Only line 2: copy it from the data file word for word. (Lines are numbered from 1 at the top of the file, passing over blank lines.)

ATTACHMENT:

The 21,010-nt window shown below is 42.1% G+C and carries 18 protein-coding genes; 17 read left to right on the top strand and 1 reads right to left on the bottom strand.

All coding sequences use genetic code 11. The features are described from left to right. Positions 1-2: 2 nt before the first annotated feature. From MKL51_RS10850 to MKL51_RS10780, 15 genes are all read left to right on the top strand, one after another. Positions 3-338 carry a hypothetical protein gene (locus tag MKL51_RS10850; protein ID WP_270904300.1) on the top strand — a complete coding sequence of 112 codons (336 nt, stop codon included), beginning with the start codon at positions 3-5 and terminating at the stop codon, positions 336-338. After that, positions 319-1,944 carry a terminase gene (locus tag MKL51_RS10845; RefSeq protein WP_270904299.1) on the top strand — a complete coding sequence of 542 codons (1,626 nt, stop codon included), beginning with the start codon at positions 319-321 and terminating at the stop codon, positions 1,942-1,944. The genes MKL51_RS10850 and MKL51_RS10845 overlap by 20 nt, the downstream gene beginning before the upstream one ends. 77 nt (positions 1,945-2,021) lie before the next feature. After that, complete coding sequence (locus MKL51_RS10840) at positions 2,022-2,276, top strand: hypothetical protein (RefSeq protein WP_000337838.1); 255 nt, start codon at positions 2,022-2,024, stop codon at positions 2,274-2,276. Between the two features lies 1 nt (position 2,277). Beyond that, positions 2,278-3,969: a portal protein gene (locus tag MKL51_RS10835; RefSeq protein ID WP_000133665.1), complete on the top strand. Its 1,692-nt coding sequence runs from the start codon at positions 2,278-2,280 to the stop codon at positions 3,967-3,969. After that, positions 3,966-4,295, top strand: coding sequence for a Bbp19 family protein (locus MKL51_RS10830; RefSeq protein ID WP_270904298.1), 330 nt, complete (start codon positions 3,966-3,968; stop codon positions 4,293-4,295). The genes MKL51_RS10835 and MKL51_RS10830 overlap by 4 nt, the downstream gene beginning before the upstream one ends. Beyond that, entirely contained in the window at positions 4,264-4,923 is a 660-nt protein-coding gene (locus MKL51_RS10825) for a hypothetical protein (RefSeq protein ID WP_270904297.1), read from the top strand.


All coding sequences use genetic code 11. The features are described from left to right. Positions 1-2: 2 nt before the first annotated feature. From MKL51_RS10850 to MKL51_RS10780, 15 genes are all read left to right on the top strand, one after another. Positions 3-338 carry a hypothetical protein gene (locus tag MKL51_RS10850; protein ID WP_270904300.1) on the top strand — a complete coding sequence of 112 codons (336 nt, stop codon included), beginning with the start codon at positions 3-5 and terminating at the stop codon, positions 336-338. After that, positions 319-1,944 carry a terminase gene (locus tag MKL51_RS10845; RefSeq protein WP_270904299.1) on the top strand — a complete coding sequence of 542 codons (1,626 nt, stop codon included), beginning with the start codon at positions 319-321 and terminating at the stop codon, positions 1,942-1,944. The genes MKL51_RS10850 and MKL51_RS10845 overlap by 20 nt, the downstream gene beginning before the upstream one ends. 77 nt (positions 1,945-2,021) lie before the next feature. After that, complete coding sequence (locus MKL51_RS10840) at positions 2,022-2,276, top strand: hypothetical protein (RefSeq protein WP_000337838.1); 255 nt, start codon at positions 2,022-2,024, stop codon at positions 2,274-2,276. Between the two features lies 1 nt (position 2,277). Beyond that, positions 2,278-3,969: a portal protein gene (locus tag MKL51_RS10835; RefSeq protein ID WP_000133665.1), complete on the top strand. Its 1,692-nt coding sequence runs from the start codon at positions 2,278-2,280 to the stop codon at positions 3,967-3,969. After that, positions 3,966-4,295, top strand: coding sequence for a Bbp19 family protein (locus MKL51_RS10830; RefSeq protein ID WP_270904298.1), 330 nt, complete (start codon positions 3,966-3,968; stop codon positions 4,293-4,295). The genes MKL51_RS10835 and MKL51_RS10830 overlap by 4 nt, the downstream gene beginning before the upstream one ends. Beyond that, entirely contained in the window at positions 4,264-4,923 is a 660-nt protein-coding gene (locus MKL51_RS10825) for a hypothetical protein (RefSeq protein ID WP_270904297.1), read from the top strand.